As a parent, you may find it distressing if your current custody order is not serving your child’s best interests. Fortunately, a compassionate Suwanee child custody modification lawyer can help you make adjustments to your current arrangement to better serve your family’s needs.

Pursuing a modification of parenting time can be a difficult and even hostile process. You can benefit from hiring a skilled child custody attorney who can provide advice and protect your child’s best interests in court.

Reasons for Seeking a Modification of Child Custody

Official Code of Georgia Annotated §19-9-3 states that a child custody order must serve the child’s best interests and promote their welfare and happiness. However, because circumstances change over time, previous custody orders may no longer serve their intended purpose. A custody modification attorney in our area can work to adjust your existing court order by asserting that it no longer serves your child’s needs.

Periodic Review of Parenting Orders

A court may review and alter custody orders every two years pursuant to O.C.G.A. §19-9-3(b). A parent may request such a review even if there has been no significant change in either party’s circumstances. However, the parent seeking a modification must demonstrate that their proposed changes are in the child’s best interests.

Additionally, under O.C.G.A. §19-9-3(a)(5-6), custody may be modified once every two years based upon the preference of the child, as long as they are at least 11 years old. However, the local family court would have to determine whether the child’s preference would be in their best interests before granting their wishes.

Demonstrating that a modification is best for a child is not always as easy as parents expect. An experienced Suwanee lawyer can help you present a strong case for or against child custody modification.

Material Change in Circumstances

Sometimes a major change of circumstances happens for one parent, both parents, or the child. Children are likely to go through many material changes as they grow up, and their needs may change as well. Changes in circumstances which may warrant a custody modification include:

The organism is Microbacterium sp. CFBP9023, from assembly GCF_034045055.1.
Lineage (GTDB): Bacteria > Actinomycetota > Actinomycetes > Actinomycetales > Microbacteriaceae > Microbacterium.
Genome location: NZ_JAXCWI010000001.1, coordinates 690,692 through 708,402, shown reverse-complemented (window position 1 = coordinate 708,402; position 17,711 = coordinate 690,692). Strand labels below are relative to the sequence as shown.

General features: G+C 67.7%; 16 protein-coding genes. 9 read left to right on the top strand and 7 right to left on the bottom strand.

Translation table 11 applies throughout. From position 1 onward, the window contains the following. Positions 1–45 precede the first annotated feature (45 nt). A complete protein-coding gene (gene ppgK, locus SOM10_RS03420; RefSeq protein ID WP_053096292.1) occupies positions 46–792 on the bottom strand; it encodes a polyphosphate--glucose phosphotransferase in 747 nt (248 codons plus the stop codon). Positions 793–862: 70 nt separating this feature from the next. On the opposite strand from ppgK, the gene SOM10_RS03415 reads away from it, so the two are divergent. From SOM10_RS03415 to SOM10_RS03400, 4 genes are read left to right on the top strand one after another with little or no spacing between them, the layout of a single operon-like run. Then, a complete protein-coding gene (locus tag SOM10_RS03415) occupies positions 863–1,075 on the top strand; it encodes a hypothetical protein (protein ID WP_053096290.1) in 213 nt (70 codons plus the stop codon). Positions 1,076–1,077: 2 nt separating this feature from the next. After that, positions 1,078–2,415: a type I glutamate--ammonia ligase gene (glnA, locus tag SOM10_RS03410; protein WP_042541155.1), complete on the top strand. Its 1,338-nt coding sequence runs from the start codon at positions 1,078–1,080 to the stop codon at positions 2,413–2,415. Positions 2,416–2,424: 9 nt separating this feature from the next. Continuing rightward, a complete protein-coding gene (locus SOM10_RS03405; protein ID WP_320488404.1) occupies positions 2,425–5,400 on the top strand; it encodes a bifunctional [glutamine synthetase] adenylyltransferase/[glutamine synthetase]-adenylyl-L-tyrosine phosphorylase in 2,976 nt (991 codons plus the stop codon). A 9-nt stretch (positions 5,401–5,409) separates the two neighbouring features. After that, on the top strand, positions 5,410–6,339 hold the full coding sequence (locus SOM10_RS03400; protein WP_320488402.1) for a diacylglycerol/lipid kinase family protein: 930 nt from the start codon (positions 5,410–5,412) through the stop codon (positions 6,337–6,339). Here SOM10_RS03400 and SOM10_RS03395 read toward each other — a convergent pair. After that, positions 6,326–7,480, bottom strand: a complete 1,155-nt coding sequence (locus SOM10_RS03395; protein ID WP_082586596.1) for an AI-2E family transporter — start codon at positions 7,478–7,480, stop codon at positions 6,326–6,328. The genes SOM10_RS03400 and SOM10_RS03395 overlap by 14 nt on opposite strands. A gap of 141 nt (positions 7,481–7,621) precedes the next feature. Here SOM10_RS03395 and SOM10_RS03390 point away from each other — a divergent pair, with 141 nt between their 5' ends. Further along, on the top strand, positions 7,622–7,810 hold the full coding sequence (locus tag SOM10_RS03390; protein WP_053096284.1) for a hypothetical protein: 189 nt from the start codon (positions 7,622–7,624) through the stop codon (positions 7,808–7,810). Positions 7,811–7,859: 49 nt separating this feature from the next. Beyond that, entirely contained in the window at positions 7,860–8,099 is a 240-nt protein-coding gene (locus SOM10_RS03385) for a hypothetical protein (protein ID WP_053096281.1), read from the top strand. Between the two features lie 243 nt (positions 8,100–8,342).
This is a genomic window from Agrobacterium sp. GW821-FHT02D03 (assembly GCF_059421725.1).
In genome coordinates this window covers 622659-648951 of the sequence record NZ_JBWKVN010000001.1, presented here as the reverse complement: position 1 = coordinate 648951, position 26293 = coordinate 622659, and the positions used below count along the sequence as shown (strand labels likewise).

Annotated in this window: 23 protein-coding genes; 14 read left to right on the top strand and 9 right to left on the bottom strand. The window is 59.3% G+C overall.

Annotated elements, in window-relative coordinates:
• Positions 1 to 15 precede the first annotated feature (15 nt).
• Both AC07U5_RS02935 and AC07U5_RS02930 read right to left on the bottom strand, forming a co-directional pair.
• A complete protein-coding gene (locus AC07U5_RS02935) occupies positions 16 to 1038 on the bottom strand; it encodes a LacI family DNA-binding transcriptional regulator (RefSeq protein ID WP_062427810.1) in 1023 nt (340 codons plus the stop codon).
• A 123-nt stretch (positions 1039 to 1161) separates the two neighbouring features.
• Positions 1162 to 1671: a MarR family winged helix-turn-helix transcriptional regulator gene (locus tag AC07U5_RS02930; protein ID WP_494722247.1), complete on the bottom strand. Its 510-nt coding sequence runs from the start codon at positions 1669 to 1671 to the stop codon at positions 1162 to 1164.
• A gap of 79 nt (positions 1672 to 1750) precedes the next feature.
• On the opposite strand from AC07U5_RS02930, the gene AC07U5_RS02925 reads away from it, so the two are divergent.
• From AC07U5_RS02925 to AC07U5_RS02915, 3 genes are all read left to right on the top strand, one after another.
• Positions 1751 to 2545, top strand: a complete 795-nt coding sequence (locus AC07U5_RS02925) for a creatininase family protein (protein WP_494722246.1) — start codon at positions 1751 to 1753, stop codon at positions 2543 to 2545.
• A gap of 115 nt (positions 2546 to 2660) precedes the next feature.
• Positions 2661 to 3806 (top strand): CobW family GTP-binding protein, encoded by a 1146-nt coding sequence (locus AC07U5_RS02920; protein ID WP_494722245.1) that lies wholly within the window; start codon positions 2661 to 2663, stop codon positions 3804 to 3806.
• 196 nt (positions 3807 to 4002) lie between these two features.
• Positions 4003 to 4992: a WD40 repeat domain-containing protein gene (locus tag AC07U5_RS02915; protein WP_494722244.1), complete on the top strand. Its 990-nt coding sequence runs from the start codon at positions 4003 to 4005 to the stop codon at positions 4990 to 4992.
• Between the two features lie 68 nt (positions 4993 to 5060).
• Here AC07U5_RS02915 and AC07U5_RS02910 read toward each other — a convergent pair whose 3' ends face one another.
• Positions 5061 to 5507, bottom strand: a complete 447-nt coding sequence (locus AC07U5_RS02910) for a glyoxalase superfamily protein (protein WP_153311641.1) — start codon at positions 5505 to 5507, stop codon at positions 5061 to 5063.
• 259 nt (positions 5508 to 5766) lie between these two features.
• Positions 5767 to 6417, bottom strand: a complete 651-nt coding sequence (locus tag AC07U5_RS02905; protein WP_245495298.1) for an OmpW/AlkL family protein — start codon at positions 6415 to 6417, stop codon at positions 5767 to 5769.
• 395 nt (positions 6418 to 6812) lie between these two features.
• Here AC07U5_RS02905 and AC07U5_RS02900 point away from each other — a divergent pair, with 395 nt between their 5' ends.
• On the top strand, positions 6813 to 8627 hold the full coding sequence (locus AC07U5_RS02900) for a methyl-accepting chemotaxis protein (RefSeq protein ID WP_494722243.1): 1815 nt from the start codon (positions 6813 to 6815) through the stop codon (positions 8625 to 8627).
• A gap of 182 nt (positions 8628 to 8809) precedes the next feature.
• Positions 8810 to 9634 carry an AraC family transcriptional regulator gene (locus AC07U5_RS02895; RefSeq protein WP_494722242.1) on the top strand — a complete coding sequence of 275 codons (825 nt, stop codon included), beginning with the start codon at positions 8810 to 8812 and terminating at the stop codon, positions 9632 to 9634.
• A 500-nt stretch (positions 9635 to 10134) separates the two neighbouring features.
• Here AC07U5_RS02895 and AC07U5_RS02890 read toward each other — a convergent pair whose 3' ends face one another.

• One parent wishes to move;
  • Domestic abuse;
  • New employment circumstances for either parent;
  • Changing medical or educational needs of the child; and
  • Substance abuse by a parent.

Family courts may adjust custody based on these circumstances regardless of when the last custody order was entered. In other words, the two-year statutory limit on modifying custody does not apply when a family’s circumstances have changed substantially. Any modification must as always be in the best interests of the child.

While a change in circumstances may seem obvious to the parent requesting a modification, proving the necessary elements in a court is a complex process. A skilled attorney can present the facts and arguments needed to modify child custody.

Petitioning the Court for a Custody Modification

A parent seeking to modify custody will need to prove that the proposed modification is in their child’s best interests. If the request to modify to filed less than two years since the last custody order was entered, the parent will also need to demonstrate that there is a sufficient reason for modification.

The other parent may disagree with the proposed change in custody, and parents often tell different versions of the facts surrounding these circumstances. A parent will likely need to present evidence, question witnesses, and follow elaborate court procedures to obtain a positive outcome. Retaining the help of a local family lawyer could increase the chances of successfully modifying child custody in Suwanee.

Contact a Suwanee Child Custody Modification Attorney for Assistance

Child custody arrangements should serve the needs of your family and your child’s best interests. If your current order is no longer right for you, a Suwanee child custody modification lawyer can help.

Compassionate legal counsel can present a persuasive case for a modification that benefits you and your child. Call today to get help with your case.

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